Jenny’s father introduces me, and Ginsberg looks me up and down and smiles. His eyes look big behind the black frames of his glasses, and his pupils are dilated from the weed. He smiles again and takes both of my hands and pulls me down next to him on the floor and whispers something in my ear, something about a Blake-light vision, something about a sunflower and of children on the echoing green. His coarse beard brushes my cheek and he smells strongly of body odor, incense, beer, and cigarette smoke.
I am embarrassed and mutter something about how great his reading was, something about never forgetting this moment. His eyes sparkle with glee and some inner, secret joy. I don’t know what to do, so I shake his hand formally, thank him again, and turn to go after saying goodbye.
As I turn my back, I feel his fingers close on my buttock in a sharp pinch, and I hear him giggle to his lover.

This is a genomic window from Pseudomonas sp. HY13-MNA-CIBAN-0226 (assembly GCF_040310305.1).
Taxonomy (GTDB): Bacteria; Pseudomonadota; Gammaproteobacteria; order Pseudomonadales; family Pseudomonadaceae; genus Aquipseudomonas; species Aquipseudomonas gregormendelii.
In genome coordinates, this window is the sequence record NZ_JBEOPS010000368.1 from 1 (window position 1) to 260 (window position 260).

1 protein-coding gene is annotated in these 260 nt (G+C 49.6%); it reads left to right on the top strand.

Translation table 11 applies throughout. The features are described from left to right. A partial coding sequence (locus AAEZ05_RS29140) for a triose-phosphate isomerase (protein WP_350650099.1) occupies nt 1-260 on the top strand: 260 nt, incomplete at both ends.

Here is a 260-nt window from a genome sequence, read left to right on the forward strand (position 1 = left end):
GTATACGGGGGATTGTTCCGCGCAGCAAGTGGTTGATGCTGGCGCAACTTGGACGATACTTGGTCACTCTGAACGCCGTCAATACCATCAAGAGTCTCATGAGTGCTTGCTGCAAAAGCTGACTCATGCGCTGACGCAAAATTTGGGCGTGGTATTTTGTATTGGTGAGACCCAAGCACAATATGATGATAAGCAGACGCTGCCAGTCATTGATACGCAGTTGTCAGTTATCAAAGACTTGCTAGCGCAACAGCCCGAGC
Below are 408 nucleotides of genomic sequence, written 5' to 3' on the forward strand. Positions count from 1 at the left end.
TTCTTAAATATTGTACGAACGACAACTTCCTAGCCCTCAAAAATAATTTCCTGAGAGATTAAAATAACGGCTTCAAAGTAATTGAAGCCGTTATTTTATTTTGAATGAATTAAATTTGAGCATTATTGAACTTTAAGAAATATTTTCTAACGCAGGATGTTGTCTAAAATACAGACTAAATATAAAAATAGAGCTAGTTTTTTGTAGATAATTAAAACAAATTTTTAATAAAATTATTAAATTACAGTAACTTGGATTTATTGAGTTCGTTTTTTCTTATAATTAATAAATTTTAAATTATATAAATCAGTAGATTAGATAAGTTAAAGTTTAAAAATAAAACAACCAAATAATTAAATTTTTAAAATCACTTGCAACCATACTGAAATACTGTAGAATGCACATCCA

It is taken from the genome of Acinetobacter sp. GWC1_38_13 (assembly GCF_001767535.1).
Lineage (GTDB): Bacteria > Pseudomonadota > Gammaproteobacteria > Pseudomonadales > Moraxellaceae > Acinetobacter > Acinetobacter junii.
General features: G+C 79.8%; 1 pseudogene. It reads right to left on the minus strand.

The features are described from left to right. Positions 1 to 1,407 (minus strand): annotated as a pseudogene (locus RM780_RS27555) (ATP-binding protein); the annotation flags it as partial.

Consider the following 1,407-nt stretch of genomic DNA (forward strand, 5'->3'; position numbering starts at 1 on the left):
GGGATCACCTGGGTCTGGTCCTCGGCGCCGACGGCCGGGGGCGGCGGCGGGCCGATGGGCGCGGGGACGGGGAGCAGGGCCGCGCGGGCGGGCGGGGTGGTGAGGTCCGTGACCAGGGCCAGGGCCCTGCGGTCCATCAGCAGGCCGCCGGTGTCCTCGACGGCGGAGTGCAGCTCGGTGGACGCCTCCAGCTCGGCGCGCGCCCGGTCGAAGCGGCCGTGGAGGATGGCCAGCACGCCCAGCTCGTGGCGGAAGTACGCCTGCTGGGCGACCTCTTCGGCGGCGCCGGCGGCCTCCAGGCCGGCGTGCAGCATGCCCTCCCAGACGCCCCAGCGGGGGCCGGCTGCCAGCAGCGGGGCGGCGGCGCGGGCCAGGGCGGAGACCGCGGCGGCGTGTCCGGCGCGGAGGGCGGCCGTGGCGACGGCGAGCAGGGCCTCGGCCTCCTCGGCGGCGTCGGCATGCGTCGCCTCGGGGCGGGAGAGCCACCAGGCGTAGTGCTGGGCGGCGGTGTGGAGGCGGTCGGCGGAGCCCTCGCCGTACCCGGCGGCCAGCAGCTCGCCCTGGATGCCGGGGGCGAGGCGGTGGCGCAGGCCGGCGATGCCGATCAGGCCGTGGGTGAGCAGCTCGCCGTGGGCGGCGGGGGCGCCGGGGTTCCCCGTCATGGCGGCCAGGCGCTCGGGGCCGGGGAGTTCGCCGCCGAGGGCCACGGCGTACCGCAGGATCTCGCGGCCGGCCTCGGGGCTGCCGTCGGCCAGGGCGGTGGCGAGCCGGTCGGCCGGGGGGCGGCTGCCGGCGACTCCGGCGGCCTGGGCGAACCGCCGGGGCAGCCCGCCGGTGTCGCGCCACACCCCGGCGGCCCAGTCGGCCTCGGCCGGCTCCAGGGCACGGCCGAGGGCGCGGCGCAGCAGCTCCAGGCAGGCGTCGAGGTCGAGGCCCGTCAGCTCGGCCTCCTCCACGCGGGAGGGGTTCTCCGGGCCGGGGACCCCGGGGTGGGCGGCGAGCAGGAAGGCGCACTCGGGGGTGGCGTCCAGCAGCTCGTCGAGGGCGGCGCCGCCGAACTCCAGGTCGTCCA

And as I am thinking of this, I also think about the line I used to say to my students when I told them this story:
“So, I guess I will always be able to say that Allen Ginsberg pinched my ass.”
Almost always, the class would burst into laughter when I used to say this, having built them up to this point, usually after we had finished studying “Howl” and “America”.
I would save the punch line, delivering it with perfect timing:
“And I haven’t washed it since…..”
And that night, decades after in Montreal, Ginsberg so small and frail, eating a scant macrobiotic meal, talking quietly of poetics, William Carlos William, and all the great ones he has known and whom we both love. Ginsberg, knowing he was writing against time, knowing that his death from liver cancer was months or perhaps weeks of agony away, listens to my story, his eyes bright from behind his Coca Cola bottle glasses, smiles and whispers:
“Well, I sure as hell wouldn’t pinch it now!”
So, now, as I read through his Collected Poems, it is like the caress of a familiar friend’s smile. I think of Ginsberg, so small and humble before his death, stooped over, wrapped in his own humanity, suffering, yet still having the courage to smile and wonder about the surprise of his own fleshless frame disappearing into infinite space.
I read from “Song”:
I always wanted,
I always wanted,
to the body
where I was born.